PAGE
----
EAST LANSING, Mich. (WLNS) – The proposed East Lansing income tax has been a hot topic for nearly a year now.
East Lansing says the tax is needed as another source of revenue for the city. However, opponents of the income tax, like Michigan State University, say it would be bad for East Lansing.
The proposal would require East Lansing residents to pay the city 1 percent of their income, non-residents to pay half a percent, and it would cut property taxes.
In August, MSU offered to pay the city $20 million over the course of 10 years to take the proposal off the November ballot.
East Lansing Mayor Mark Meadows says the city was ready to take the money, but over a shorter timeframe. However, the University took its offer off the table Tuesday morning.
“We’ve been working working working you know a little behind the scenes trying to find the sweet spot on this for both the university and the city,” Meadows said. “But I think at this point it was clear that the board of trustees was not interested in going forward.”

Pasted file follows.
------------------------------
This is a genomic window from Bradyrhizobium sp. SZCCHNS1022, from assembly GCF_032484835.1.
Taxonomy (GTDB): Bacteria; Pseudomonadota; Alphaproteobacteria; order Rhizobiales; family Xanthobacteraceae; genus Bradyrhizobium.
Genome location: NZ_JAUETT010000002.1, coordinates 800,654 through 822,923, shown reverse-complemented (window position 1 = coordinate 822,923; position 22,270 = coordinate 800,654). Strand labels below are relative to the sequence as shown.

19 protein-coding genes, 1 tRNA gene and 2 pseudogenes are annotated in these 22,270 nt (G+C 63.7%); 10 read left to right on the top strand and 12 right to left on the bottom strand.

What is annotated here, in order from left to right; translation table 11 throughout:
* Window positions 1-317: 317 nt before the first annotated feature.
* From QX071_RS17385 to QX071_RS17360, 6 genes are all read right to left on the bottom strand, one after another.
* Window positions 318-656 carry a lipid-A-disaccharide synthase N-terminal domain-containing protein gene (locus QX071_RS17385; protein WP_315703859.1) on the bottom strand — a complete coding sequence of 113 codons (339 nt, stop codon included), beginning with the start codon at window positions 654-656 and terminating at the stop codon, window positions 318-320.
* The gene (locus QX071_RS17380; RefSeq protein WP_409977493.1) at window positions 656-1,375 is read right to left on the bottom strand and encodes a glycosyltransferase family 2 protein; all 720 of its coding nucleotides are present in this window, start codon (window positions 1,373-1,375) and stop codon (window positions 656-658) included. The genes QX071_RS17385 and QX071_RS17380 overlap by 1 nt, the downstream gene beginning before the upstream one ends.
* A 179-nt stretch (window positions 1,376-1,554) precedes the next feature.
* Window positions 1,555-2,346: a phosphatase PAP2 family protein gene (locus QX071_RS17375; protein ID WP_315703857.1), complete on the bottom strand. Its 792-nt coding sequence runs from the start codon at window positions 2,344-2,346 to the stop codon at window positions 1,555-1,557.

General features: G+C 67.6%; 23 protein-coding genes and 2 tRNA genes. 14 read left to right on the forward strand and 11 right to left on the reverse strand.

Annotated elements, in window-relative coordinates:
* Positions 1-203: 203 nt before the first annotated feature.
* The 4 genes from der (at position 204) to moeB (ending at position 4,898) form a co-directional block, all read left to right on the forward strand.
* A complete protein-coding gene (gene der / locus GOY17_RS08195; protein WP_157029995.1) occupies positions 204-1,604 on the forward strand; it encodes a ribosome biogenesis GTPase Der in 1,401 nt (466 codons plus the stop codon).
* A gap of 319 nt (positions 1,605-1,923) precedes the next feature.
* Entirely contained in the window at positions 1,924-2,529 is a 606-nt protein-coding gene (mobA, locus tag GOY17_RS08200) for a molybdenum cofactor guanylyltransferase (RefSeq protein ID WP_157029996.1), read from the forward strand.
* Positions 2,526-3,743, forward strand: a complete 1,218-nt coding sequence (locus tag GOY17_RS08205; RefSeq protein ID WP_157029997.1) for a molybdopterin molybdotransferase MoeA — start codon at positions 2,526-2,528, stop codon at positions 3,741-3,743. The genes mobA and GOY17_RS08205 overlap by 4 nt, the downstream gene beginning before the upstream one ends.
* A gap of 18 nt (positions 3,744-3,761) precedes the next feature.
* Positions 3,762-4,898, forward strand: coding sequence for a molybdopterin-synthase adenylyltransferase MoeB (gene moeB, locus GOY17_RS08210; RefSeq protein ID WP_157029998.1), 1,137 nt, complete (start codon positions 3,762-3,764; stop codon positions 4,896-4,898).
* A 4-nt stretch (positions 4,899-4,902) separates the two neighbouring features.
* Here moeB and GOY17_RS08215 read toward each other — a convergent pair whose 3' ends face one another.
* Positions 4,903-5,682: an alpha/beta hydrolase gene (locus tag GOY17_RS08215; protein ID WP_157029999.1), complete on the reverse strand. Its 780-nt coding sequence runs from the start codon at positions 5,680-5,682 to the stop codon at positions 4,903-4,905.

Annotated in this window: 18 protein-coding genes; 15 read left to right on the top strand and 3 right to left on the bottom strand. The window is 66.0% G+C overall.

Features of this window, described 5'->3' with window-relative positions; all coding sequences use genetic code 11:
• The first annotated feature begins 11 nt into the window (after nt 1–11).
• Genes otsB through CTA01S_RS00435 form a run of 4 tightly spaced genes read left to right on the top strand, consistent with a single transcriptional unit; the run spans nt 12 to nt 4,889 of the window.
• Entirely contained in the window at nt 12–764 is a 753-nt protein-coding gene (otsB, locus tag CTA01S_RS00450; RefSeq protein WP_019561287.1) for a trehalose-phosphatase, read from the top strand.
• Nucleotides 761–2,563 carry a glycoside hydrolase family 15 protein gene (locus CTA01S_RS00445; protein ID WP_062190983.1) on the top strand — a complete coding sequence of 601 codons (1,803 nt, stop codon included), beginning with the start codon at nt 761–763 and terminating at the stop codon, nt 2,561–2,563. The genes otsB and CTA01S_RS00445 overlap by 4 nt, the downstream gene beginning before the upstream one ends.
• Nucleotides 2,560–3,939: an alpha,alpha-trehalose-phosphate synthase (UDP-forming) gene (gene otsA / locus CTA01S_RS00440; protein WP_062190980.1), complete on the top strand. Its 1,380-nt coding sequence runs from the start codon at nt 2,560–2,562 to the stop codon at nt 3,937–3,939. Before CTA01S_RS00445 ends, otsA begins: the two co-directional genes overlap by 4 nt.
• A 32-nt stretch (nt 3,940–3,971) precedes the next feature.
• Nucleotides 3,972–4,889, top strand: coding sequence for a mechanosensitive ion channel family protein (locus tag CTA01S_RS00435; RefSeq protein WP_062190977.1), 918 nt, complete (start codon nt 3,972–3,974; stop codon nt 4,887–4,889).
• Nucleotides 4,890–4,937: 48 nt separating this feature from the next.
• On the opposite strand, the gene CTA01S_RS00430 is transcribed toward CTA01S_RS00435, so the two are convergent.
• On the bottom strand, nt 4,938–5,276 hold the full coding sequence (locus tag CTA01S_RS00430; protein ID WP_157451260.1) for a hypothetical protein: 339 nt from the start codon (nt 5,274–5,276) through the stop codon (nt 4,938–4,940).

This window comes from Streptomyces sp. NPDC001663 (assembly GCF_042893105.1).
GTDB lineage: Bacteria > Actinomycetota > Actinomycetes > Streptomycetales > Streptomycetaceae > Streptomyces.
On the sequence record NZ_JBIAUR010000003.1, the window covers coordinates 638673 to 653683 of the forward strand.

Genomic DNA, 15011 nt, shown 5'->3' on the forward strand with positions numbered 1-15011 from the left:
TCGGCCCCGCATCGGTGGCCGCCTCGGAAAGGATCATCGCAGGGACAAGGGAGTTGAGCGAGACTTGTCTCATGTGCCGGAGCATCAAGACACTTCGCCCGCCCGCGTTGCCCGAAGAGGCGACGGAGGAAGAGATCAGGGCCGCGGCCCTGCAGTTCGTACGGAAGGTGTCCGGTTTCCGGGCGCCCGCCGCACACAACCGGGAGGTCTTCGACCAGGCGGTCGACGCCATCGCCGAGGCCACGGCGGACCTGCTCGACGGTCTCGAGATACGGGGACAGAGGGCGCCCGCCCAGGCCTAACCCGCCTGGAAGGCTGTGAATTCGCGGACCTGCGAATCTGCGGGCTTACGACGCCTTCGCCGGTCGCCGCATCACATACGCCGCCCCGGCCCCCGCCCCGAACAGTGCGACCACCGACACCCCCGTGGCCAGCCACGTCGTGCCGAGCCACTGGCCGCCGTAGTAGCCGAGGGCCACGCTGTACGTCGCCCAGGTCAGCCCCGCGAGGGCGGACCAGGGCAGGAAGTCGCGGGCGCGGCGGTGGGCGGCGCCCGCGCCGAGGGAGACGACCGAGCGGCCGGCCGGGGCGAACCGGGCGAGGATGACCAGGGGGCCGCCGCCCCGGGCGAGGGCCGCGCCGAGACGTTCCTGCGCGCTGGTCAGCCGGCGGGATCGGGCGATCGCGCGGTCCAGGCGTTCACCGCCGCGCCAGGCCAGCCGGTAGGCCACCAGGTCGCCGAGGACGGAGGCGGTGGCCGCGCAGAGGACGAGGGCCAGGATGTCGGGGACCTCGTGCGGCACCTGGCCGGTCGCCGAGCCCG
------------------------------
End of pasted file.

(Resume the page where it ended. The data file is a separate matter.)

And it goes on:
Here is the statement – in part – MSU released Tuesday on the status of negotiations with the city of East Lansing:
“MSU has been offering alternatives to city leaders to help address their municipal finance concerns, and we sincerely hoped that a mutually satisfactory alternative could be worked out. Our $20 million offer related to fire safety represented our share of the solution…”
The statement later continues:
“Regrettably though, we simply ran out of time with the ballot language deadline. We will continue to work in support of the long-term interests of the City of East Lansing and MSU.”
“All I know is they weren’t able to reach agreement among themselves as to going forward,” Meadows said. “To me that means at least half of them would oppose making any offer to the City of East Lansing.”
Meadows said the ballot measure was expected to be sent to print Wednesday morning.